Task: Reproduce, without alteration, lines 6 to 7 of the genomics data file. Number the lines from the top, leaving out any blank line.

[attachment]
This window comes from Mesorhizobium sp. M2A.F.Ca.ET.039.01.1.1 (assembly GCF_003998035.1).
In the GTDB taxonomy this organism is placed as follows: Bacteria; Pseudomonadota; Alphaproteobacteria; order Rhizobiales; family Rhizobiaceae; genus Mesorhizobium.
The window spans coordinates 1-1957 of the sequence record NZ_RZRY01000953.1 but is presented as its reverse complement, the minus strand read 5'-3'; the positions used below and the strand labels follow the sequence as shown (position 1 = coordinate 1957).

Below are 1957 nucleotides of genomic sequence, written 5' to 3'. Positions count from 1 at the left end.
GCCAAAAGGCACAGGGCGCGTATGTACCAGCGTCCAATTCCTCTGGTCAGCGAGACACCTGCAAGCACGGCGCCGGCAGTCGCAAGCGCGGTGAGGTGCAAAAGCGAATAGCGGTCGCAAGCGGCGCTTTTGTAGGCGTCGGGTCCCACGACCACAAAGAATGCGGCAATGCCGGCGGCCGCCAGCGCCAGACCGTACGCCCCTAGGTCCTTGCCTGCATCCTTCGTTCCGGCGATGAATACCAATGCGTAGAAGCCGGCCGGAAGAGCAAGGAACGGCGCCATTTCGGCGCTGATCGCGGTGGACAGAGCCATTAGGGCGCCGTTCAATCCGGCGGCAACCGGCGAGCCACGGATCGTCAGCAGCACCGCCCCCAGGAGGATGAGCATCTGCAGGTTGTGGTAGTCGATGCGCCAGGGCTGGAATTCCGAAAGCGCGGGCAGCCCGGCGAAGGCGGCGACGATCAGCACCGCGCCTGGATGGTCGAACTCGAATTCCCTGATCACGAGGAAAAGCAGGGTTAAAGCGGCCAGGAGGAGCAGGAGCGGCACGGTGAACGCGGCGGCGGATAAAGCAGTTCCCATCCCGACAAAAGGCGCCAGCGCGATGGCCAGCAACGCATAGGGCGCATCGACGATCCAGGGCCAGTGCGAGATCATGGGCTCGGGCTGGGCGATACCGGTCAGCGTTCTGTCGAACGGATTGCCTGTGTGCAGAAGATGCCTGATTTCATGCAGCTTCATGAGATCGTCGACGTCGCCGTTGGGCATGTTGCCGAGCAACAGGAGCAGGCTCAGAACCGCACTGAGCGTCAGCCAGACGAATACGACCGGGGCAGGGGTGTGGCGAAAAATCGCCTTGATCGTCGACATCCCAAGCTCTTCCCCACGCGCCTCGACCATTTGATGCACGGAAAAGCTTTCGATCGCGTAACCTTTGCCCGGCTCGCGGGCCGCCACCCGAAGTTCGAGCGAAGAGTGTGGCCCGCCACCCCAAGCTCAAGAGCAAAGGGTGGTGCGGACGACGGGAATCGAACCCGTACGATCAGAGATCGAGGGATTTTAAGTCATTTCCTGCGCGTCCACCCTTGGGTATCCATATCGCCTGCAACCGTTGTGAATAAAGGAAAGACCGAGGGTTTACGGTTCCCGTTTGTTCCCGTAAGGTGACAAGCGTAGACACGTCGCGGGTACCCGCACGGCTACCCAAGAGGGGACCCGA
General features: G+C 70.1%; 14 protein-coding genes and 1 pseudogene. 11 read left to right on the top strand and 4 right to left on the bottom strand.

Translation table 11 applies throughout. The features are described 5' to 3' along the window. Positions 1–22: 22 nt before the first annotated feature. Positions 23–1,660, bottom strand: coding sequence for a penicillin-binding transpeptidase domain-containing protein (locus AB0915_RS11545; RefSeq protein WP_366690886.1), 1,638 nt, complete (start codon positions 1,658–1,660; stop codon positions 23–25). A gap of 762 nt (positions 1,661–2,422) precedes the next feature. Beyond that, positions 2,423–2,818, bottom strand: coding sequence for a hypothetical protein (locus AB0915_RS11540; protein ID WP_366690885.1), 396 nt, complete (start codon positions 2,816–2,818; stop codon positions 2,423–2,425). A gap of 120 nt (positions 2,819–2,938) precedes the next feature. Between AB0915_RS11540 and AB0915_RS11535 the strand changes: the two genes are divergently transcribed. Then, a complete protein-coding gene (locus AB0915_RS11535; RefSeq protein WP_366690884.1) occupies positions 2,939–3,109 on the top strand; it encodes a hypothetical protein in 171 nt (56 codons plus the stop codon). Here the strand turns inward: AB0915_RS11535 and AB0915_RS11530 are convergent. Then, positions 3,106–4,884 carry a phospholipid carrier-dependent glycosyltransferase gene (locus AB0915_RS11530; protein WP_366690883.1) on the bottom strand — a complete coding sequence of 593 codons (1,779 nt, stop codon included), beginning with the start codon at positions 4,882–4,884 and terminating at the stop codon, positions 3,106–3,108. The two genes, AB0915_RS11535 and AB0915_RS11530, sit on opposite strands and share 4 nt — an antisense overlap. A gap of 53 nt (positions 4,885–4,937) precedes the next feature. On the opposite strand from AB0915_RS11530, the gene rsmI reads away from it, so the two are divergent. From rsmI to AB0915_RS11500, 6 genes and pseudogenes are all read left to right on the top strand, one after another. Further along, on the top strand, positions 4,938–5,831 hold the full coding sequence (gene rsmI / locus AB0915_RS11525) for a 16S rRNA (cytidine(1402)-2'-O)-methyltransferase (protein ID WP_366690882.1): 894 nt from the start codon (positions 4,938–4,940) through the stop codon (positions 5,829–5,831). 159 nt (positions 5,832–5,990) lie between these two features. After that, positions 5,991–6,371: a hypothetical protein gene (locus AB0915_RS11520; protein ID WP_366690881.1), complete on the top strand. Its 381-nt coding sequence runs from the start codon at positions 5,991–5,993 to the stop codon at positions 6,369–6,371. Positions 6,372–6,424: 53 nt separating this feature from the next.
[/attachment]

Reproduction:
General features: G+C 70.1%; 14 protein-coding genes and 1 pseudogene. 11 read left to right on the top strand and 4 right to left on the bottom strand.

Translation table 11 applies throughout. The features are described 5' to 3' along the window. Positions 1–22: 22 nt before the first annotated feature. Positions 23–1,660, bottom strand: coding sequence for a penicillin-binding transpeptidase domain-containing protein (locus AB0915_RS11545; RefSeq protein WP_366690886.1), 1,638 nt, complete (start codon positions 1,658–1,660; stop codon positions 23–25). A gap of 762 nt (positions 1,661–2,422) precedes the next feature. Beyond that, positions 2,423–2,818, bottom strand: coding sequence for a hypothetical protein (locus AB0915_RS11540; protein ID WP_366690885.1), 396 nt, complete (start codon positions 2,816–2,818; stop codon positions 2,423–2,425). A gap of 120 nt (positions 2,819–2,938) precedes the next feature. Between AB0915_RS11540 and AB0915_RS11535 the strand changes: the two genes are divergently transcribed. Then, a complete protein-coding gene (locus AB0915_RS11535; RefSeq protein WP_366690884.1) occupies positions 2,939–3,109 on the top strand; it encodes a hypothetical protein in 171 nt (56 codons plus the stop codon). Here the strand turns inward: AB0915_RS11535 and AB0915_RS11530 are convergent. Then, positions 3,106–4,884 carry a phospholipid carrier-dependent glycosyltransferase gene (locus AB0915_RS11530; protein WP_366690883.1) on the bottom strand — a complete coding sequence of 593 codons (1,779 nt, stop codon included), beginning with the start codon at positions 4,882–4,884 and terminating at the stop codon, positions 3,106–3,108. The two genes, AB0915_RS11535 and AB0915_RS11530, sit on opposite strands and share 4 nt — an antisense overlap. A gap of 53 nt (positions 4,885–4,937) precedes the next feature. On the opposite strand from AB0915_RS11530, the gene rsmI reads away from it, so the two are divergent. From rsmI to AB0915_RS11500, 6 genes and pseudogenes are all read left to right on the top strand, one after another. Further along, on the top strand, positions 4,938–5,831 hold the full coding sequence (gene rsmI / locus AB0915_RS11525) for a 16S rRNA (cytidine(1402)-2'-O)-methyltransferase (protein ID WP_366690882.1): 894 nt from the start codon (positions 4,938–4,940) through the stop codon (positions 5,829–5,831). 159 nt (positions 5,832–5,990) lie between these two features. After that, positions 5,991–6,371: a hypothetical protein gene (locus AB0915_RS11520; protein ID WP_366690881.1), complete on the top strand. Its 381-nt coding sequence runs from the start codon at positions 5,991–5,993 to the stop codon at positions 6,369–6,371. Positions 6,372–6,424: 53 nt separating this feature from the next.